Cyberfraud, racketeering and money laundering are reaching sky-high levels. The International Monetary Fund has stated that the aggregate size of money laundering in the world could be somewhere between 2% and 5% of the world's gross domestic product. It is interesting to imagine how much higher these figures would be considering that 'white collar' criminals could take full advantage of the cloak of anonymity in cyberspace to create phantom transactions to move ill-gotten gains from their illegal origins.

Since the birth of internet banking services, the financial sector has become an obvious target for white-collar criminals. This is due to the ability to avoid currency reporting when structuring transactions, the effect of which allows the transfer of illegal funds to be virtually untraceable.

In response to this growing concern, at least six local banks are conducting (or are in the process of implementing) transactional web sites. Other banks are expected to follow suit. The Central of Bank of Malaysia has, therefore, recognized that the increase in using the Internet as a means of providing efficient financial services demands an effective regulatory framework to assist in minimizing undetectable and illegal transactions.

The Central Bank has taken an active role to help minimize, if not eradicate, cyberlaundering, fraud and racketeering in Malaysia by issuing a regulatory framework entitled 'Minimum Guidelines on the Provision of Internet Banking Services'.

The guidelines are intended to impose an obligation on financial institutions to manage and control their exposure to the various risks spawned by the Internet, such as:

  • strategic risks (eg, arising from adverse business decisions);
  • transaction risks (eg, arising from flawed system designs or poor monitoring of fraudulent acts);
  • compliance risks (eg, arising from violations of law); and
  • reputation risks (eg, due to badly managed systems).

The guidelines require financial institutions to work with and report to the Central Bank. Specific examples of the provisions contained in the guidelines include the following:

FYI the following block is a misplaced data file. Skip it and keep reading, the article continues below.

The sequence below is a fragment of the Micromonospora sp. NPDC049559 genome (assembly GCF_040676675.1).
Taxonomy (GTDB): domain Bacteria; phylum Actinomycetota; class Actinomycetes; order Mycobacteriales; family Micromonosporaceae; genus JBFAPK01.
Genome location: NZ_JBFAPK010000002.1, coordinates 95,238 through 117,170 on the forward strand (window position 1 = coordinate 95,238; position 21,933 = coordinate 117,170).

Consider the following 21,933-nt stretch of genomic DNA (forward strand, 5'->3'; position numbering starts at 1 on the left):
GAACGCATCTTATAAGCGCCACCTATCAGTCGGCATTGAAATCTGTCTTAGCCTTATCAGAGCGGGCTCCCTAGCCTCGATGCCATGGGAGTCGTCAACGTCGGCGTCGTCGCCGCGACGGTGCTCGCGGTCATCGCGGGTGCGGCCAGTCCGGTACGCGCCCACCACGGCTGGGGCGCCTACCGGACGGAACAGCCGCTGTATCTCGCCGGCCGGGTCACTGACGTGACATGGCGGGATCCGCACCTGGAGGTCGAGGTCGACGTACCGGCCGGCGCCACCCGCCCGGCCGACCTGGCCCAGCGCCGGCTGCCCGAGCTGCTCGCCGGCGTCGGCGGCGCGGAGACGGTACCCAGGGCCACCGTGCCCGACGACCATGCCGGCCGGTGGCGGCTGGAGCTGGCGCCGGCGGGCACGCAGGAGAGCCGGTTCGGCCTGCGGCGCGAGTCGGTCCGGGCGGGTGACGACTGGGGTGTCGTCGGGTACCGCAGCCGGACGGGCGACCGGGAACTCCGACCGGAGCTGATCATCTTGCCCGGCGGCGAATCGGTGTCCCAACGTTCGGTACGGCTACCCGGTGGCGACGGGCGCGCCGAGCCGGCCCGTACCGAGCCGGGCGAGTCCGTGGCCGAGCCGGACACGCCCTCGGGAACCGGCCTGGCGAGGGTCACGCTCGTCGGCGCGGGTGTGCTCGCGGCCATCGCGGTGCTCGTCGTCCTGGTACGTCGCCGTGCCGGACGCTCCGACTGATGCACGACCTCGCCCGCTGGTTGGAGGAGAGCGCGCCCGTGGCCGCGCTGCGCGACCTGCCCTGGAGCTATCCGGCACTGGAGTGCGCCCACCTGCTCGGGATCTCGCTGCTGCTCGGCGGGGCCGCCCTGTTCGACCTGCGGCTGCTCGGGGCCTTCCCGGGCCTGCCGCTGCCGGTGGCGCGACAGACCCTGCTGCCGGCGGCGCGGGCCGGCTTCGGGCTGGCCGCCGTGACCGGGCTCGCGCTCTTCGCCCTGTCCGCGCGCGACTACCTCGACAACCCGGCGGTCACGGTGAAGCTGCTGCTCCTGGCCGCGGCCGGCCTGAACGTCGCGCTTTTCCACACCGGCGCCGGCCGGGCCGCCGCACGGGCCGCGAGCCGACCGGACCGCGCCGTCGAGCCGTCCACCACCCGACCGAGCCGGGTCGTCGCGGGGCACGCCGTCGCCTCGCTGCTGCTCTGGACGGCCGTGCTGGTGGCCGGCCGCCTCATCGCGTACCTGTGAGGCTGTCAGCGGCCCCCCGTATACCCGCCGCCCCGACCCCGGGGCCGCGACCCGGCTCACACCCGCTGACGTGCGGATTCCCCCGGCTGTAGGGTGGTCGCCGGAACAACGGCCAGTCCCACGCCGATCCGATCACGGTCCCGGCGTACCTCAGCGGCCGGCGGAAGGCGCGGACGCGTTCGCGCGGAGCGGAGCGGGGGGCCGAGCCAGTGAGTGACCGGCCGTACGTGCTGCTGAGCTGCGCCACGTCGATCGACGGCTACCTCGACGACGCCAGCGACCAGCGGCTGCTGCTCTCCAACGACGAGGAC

• Categorization of internet banking services in terms of informational, communicative and transactional web sites. Due to the low risks involved in operating an informational web site, financial institutions are merely required to notify the Central Bank prior to operation. Conversely, as there are higher risks in interactive and transactional sites, approval from the Central Bank is required prior to the launch of any communicative or transactional web site. In addition, such web sites must be linked to the Central Bank's web site to enable verification of transactions.
  • Accountability of board of directors. The guidelines encourage good corporate governance in that the board of directors and senior management of financial institutions are expected to implement policies and procedures as well as a sound system of control to manage and contain internal and external risks.

    In this regard, risk management practices were highlighted as an indispensable process for financial institutions, to encourage the adoption of a risk management framework that is sufficiently comprehensive to manage known risks as well as possible future risks. The use of advanced technology and sophisticated risk planning and implementation processes, coupled with effective methods of measuring, monitoring and controlling risks, are essential factors to be considered, adopted and periodically reviewed by the board of directors of banks that provide internet banking facilities.

  • Level of system of security. The guidelines stress the importance of data and network security. When a financial institution takes measures of protection they must be appropriate to the level of risk to which the institution is exposed. This may include the use of firewalls, encryption, penetration testing and intrusion detection.

  • Compliance for outsourcing. The guidelines impose specific conditions to which financial institutions must adhere when outsourcing their internet banking systems, including notifying the Central Bank with details of outsourcing arrangements prior to entering into agreements with service providers. As a further measure of control, prior approval by the Central Bank is required for the use of non-resident outsourcing service providers.

Other provisions contained in the guidelines include issues relating to advertisements on web sites, linking arrangements, consumer education and staff training, and strategic alliances with partners in the provision of internet banking products.

Overall, the guidelines are minimal in nature and there is room for improvement. However, they are a suitable foundation in terms of accentuating the need for a strategic plan and policy to ensure information and transaction availability, integrity and confidentiality. Thus, the guidelines are a step in the right direction toward minimizing white-collar cyber crime.

For further information on this topic please contact Sharon Suyin Tan or Pooi Yuee Wong at Zaid Ibrahim & Co by telephone (+603 257 9999) or by fax (+603 254 4888) or by e-mail ([email protected] or [email protected]).

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